Am J Pathol. 2023 Apr 21:S0002-9440(23)00132-3. doi: 10.1016/j.ajpath.2023.03.015. Online ahead of print.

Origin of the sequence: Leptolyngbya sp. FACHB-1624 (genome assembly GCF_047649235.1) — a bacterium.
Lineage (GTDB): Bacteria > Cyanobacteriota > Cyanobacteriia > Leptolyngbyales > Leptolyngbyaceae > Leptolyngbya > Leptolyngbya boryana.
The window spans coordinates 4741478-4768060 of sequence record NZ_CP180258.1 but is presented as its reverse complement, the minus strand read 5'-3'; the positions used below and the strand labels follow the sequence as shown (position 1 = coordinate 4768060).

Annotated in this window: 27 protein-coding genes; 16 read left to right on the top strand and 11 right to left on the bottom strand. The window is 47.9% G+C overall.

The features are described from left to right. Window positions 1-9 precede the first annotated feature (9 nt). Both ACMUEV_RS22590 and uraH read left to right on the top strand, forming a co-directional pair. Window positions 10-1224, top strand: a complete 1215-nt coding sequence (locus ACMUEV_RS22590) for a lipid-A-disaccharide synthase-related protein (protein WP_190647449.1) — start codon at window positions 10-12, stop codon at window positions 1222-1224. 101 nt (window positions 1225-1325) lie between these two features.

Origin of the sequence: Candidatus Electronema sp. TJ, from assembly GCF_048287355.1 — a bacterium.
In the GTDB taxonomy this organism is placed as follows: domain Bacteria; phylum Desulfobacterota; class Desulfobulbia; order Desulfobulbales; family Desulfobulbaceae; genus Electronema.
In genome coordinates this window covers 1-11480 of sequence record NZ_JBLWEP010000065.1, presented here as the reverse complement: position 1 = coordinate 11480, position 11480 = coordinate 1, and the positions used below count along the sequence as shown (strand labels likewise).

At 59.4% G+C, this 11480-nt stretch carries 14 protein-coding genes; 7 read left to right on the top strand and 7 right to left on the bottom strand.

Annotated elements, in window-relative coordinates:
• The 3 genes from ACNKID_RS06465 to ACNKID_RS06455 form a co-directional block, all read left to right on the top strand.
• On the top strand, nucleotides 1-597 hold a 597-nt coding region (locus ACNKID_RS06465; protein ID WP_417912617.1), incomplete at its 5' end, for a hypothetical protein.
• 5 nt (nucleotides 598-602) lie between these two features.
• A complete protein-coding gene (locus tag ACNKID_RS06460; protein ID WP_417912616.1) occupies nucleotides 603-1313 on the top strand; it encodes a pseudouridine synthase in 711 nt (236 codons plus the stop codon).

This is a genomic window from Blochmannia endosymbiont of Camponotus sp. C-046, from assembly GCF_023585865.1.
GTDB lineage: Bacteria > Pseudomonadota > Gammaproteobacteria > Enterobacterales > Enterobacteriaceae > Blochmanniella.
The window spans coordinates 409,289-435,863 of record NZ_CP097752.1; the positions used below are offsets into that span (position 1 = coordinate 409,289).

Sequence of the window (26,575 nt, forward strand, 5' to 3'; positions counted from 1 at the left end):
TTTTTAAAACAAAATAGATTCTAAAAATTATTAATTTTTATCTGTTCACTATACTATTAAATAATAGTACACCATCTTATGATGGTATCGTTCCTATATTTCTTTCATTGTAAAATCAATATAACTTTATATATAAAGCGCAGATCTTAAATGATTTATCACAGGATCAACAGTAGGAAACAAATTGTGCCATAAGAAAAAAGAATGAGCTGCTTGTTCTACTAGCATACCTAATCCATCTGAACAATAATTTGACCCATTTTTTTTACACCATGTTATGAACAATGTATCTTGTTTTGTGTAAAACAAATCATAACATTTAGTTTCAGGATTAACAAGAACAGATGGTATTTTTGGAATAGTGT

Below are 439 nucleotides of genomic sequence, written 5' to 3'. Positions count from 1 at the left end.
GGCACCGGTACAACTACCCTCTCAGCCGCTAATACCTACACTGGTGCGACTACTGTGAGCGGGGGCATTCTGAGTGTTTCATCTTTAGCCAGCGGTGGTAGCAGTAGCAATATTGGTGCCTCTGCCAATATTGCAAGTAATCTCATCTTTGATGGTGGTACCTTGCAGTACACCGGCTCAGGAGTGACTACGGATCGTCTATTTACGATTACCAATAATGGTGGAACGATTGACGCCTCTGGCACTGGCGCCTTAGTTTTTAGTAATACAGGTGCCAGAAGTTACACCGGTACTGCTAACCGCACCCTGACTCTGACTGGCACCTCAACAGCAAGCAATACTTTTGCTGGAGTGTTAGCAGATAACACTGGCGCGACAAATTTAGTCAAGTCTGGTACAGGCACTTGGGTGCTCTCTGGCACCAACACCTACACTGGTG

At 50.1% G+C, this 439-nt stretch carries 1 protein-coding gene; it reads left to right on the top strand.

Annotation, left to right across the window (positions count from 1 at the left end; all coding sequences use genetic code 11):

Dry eye syndrome is a common complication in diabetic patients with a prevalence of up to 54.3%. However, the pathogenic mechanisms underlying hyperglycemia-induced tear reduction and dry eye remain less understood. In the present study, we found that both norepinephrine (NE) and tyrosine hydroxylase levels were elevated in the lacrimal gland of diabetic mice, accompanied by increased c-FOS+ cells in the superior cervical ganglion. However, the elimination of NE accumulation by surgical and chemical sympathectomy significantly ameliorated the reduction in tear production, suppressed abnormal inflammation of the lacrimal gland, and improved the severity of dry eye symptoms in diabetic mice. Among various adrenoceptors (AR), the α1 subtype played the predominant role in the regulation of tear production, as treatments of α1AR antagonists improved tear secretion in diabetic mice compared with βAR antagonist propranolol. Moreover, the α1AR antagonist alfuzosin treatment also alleviated functional impairments of the meibomian gland and goblet cells in diabetic mice. Mechanically, the α1AR antagonist rescued the mitochondrial bioenergetic deficit, increased the mitochondrial DNA copy numbers, and elevated the glutathione levels of the diabetic lacrimal gland. Overall, these results deciphered a previously unrecognized involvement of the NE-α1AR-mitochondrial bioenergetics axis in the regulation of tear production in the lacrimal gland, which may provide a potential strategy to counteract diabetic dry eye by interfering with the α1AR activity.